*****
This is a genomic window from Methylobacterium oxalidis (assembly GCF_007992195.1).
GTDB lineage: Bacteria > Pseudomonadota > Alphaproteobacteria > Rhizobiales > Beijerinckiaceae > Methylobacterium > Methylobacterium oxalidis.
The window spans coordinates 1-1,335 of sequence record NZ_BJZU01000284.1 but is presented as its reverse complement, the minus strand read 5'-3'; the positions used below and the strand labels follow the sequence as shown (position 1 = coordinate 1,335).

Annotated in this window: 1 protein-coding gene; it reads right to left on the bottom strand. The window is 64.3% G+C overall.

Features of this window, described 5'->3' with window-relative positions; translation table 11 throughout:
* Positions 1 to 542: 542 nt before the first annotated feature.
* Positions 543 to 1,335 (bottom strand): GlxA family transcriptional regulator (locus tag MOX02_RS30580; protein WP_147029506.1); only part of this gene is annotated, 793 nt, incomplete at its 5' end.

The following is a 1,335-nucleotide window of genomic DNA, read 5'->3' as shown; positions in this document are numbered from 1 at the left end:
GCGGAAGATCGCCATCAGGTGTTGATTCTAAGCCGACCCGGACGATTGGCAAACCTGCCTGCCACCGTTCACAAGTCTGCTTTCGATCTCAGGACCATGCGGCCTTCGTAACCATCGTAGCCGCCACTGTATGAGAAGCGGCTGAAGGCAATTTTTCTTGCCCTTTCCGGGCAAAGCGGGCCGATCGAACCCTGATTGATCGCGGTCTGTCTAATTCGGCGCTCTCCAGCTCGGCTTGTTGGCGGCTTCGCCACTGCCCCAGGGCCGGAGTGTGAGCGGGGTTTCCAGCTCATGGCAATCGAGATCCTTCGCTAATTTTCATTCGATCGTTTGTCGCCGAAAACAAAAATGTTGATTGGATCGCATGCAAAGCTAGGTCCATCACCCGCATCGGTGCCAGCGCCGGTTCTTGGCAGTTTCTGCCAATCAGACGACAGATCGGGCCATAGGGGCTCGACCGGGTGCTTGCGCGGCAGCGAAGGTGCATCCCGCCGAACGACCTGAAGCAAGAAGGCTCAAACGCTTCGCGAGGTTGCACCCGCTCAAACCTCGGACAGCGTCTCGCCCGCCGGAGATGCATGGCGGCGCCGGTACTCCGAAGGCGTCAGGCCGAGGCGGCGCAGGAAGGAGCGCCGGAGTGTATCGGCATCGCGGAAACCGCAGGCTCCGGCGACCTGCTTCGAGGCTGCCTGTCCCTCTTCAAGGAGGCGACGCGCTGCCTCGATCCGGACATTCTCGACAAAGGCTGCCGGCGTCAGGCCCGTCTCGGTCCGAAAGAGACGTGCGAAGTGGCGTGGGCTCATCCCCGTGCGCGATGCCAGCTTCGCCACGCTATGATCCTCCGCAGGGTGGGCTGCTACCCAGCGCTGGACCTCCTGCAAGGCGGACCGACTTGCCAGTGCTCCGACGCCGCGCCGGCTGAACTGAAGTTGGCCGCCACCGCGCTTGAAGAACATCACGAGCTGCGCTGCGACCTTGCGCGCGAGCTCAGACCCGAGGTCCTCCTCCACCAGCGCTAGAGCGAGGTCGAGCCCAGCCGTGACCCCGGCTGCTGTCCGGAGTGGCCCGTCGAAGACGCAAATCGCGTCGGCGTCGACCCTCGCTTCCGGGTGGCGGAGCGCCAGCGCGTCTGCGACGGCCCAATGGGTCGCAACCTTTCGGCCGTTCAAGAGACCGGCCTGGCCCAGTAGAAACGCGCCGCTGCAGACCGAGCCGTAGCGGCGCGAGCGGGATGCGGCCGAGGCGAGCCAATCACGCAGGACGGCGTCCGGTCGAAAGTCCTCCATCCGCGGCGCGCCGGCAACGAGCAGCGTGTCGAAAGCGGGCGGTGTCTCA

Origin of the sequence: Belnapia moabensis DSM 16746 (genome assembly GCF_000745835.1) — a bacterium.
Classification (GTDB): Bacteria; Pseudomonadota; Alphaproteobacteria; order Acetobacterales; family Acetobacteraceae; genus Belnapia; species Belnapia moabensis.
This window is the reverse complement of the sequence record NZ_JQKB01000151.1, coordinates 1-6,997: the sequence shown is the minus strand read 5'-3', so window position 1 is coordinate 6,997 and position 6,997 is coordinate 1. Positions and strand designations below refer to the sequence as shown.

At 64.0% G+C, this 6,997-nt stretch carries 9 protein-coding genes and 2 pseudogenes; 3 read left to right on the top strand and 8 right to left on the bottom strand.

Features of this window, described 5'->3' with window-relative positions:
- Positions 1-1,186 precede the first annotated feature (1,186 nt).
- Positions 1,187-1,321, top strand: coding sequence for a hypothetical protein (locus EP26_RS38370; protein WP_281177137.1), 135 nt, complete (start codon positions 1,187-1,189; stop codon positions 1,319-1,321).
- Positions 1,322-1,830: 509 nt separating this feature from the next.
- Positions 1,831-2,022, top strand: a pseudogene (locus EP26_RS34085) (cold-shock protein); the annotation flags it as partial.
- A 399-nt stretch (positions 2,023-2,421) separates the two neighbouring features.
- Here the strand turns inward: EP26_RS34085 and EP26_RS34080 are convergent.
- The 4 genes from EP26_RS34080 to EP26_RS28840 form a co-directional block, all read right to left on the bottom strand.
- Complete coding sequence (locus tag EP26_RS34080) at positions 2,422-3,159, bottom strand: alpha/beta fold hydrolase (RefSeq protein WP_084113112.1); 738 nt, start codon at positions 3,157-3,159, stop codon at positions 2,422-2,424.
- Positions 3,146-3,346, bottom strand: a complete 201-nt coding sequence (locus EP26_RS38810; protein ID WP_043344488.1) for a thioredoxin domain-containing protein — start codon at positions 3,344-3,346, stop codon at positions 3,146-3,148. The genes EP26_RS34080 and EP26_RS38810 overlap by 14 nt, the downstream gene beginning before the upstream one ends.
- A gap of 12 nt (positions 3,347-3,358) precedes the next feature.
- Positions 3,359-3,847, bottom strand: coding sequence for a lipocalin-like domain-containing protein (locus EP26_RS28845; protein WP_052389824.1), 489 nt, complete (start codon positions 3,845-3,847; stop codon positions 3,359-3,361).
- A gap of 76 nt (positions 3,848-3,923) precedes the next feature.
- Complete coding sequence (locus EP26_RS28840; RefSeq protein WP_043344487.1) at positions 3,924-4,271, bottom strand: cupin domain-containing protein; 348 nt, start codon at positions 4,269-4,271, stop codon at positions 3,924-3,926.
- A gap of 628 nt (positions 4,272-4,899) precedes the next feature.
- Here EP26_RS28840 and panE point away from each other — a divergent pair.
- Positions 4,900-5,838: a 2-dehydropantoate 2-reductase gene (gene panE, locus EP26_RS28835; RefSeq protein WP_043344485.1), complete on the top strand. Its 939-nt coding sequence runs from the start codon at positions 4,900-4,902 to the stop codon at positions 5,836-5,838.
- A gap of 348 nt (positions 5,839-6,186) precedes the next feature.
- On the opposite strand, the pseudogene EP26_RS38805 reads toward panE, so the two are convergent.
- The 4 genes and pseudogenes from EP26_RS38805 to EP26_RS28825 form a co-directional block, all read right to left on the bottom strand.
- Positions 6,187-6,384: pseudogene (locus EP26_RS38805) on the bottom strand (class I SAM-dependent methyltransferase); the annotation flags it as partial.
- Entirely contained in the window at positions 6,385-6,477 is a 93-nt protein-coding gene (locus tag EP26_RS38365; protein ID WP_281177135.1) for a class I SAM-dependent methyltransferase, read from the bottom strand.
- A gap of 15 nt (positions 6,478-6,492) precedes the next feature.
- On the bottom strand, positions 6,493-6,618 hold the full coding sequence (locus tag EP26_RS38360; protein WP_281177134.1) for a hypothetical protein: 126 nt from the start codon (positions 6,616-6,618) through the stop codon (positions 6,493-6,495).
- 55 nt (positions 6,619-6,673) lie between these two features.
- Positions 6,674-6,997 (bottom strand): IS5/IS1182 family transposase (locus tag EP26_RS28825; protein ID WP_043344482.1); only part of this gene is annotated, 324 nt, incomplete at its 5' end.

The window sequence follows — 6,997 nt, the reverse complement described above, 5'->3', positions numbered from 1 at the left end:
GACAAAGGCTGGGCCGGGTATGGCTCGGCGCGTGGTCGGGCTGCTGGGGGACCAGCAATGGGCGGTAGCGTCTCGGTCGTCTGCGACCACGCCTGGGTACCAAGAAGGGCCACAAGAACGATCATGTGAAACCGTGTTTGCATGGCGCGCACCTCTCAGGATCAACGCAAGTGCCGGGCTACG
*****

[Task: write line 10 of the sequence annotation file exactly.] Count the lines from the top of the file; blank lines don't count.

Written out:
Origin of the sequence: Belnapia moabensis DSM 16746 (genome assembly GCF_000745835.1) — a bacterium.